Main author: Guðlaug Marion Mitchison
Institution or Company: University of Iceland
Co-Authors, Institution or Company:
Juliette Liber, Utrecht University. Dagmar Kr. Hannesdóttir, Center of Child Development and Behavior. Urður Njarðvík, University of Iceland.
Introduction: Multi-informant assessment is the most widely used approach when evaluating psychopathology in children. This approach is considered valuable as each informant may provide useful information about the child in diverse surroundings. However, inconsistencies in reports from multiple individuals about the same child, known as informant discrepancies, are common. Even though considerable research on this topic is available, there is a lack of studies evaluating such discrepancies for ODD symptoms, emotion dysregulation and peer problems.
Method: We assessed informant discrepancies for two separate dimensions of ODD (irritability/mood related symptoms and defiant behavior/vindictiveness), peer problems, as well as two aspects of emotion dysregulation (emotion regulation and lability/negativity). Parents and teachers of 5-7-year-old children (43.2% girls and 56.8% boys) completed the Emotion Regulation Checklist, the Disruptive Behavior Rating Scale and the peer problems subscale of the Strengths and Difficulties Questionnaire.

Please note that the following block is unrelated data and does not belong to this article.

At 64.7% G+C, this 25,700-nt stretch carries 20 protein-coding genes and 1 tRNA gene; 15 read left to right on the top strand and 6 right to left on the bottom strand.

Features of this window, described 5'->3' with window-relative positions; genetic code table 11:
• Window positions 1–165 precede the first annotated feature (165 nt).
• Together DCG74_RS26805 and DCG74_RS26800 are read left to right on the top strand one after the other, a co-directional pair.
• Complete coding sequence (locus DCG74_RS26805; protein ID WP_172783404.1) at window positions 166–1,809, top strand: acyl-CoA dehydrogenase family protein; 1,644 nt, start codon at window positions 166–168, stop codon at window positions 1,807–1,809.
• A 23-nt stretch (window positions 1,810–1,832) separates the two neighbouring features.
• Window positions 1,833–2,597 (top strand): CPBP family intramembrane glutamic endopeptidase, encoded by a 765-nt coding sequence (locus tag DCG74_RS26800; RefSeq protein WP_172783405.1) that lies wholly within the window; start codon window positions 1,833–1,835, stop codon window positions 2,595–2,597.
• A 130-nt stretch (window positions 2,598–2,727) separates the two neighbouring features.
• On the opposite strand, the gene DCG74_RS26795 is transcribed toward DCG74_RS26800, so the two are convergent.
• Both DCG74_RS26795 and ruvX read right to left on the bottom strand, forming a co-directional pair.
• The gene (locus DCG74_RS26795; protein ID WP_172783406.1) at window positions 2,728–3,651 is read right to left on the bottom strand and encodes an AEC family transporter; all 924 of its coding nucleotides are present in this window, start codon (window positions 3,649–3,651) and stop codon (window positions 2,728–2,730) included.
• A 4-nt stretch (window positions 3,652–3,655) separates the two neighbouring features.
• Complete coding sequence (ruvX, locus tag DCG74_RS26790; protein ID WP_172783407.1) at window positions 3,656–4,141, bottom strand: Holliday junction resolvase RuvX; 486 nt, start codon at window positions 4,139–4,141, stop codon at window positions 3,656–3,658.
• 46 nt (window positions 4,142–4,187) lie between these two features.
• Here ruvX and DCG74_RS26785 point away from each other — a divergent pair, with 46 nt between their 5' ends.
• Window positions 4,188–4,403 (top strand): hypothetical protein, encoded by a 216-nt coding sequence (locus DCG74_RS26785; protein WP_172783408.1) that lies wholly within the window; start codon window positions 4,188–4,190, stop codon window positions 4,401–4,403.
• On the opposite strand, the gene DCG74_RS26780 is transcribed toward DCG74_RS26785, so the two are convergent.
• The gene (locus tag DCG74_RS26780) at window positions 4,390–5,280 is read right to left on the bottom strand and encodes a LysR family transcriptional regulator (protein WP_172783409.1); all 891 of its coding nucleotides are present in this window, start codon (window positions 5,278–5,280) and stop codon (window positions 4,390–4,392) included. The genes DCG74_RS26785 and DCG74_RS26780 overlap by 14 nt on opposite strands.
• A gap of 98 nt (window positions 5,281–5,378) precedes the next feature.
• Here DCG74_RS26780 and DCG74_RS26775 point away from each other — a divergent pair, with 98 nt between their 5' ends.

Results: The results indicate relatively prominent informant discrepancies between parents and teachers (ICC´s=.15-.57), but better agreement was found among preschool and elementary school teachers (ICC´s =.41-.75). Informant discrepancies were overall more evident for defiant behavior/vindictiveness and emotion regulation and more apparent in preschool compared to elementary school. Informant discrepancies were more noticeable for girls compared to boys.
Conclusions: These findings highlight the importance of considering informant discrepancies when conducting multi-informant assessment on young children.